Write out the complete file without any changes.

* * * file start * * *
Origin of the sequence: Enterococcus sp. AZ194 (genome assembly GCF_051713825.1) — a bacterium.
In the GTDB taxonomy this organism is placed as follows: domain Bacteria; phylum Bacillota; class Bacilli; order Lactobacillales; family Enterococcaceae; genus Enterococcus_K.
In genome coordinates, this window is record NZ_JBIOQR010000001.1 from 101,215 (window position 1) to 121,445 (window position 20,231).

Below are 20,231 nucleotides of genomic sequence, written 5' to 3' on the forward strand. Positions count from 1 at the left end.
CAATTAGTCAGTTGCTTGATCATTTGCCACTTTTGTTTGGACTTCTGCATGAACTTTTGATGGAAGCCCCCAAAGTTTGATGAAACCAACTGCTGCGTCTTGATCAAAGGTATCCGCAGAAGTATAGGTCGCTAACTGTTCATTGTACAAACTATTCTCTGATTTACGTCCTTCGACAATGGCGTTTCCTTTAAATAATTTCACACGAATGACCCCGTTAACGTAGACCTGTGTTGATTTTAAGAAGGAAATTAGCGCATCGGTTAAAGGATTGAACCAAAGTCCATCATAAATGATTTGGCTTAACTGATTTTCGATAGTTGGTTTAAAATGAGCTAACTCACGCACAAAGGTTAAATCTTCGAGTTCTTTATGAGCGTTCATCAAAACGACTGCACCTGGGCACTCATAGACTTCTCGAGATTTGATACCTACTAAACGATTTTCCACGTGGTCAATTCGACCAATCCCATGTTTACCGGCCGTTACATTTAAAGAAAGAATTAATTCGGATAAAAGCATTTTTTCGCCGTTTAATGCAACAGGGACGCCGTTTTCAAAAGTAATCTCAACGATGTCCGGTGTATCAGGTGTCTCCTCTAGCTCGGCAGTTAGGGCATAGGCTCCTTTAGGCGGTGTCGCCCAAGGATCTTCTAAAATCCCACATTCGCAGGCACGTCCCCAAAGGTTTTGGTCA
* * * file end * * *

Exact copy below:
Origin of the sequence: Enterococcus sp. AZ194 (genome assembly GCF_051713825.1) — a bacterium.
In the GTDB taxonomy this organism is placed as follows: domain Bacteria; phylum Bacillota; class Bacilli; order Lactobacillales; family Enterococcaceae; genus Enterococcus_K.
In genome coordinates, this window is record NZ_JBIOQR010000001.1 from 101,215 (window position 1) to 121,445 (window position 20,231).

Below are 20,231 nucleotides of genomic sequence, written 5' to 3' on the forward strand. Positions count from 1 at the left end.
CAATTAGTCAGTTGCTTGATCATTTGCCACTTTTGTTTGGACTTCTGCATGAACTTTTGATGGAAGCCCCCAAAGTTTGATGAAACCAACTGCTGCGTCTTGATCAAAGGTATCCGCAGAAGTATAGGTCGCTAACTGTTCATTGTACAAACTATTCTCTGATTTACGTCCTTCGACAATGGCGTTTCCTTTAAATAATTTCACACGAATGACCCCGTTAACGTAGACCTGTGTTGATTTTAAGAAGGAAATTAGCGCATCGGTTAAAGGATTGAACCAAAGTCCATCATAAATGATTTGGCTTAACTGATTTTCGATAGTTGGTTTAAAATGAGCTAACTCACGCACAAAGGTTAAATCTTCGAGTTCTTTATGAGCGTTCATCAAAACGACTGCACCTGGGCACTCATAGACTTCTCGAGATTTGATACCTACTAAACGATTTTCCACGTGGTCAATTCGACCAATCCCATGTTTACCGGCCGTTACATTTAAAGAAAGAATTAATTCGGATAAAAGCATTTTTTCGCCGTTTAATGCAACAGGGACGCCGTTTTCAAAAGTAATCTCAACGATGTCCGGTGTATCAGGTGTCTCCTCTAGCTCGGCAGTTAGGGCATAGGCTCCTTTAGGCGGTGTCGCCCAAGGATCTTCTAAAATCCCACATTCGCAGGCACGTCCCCAAAGGTTTTGGTCA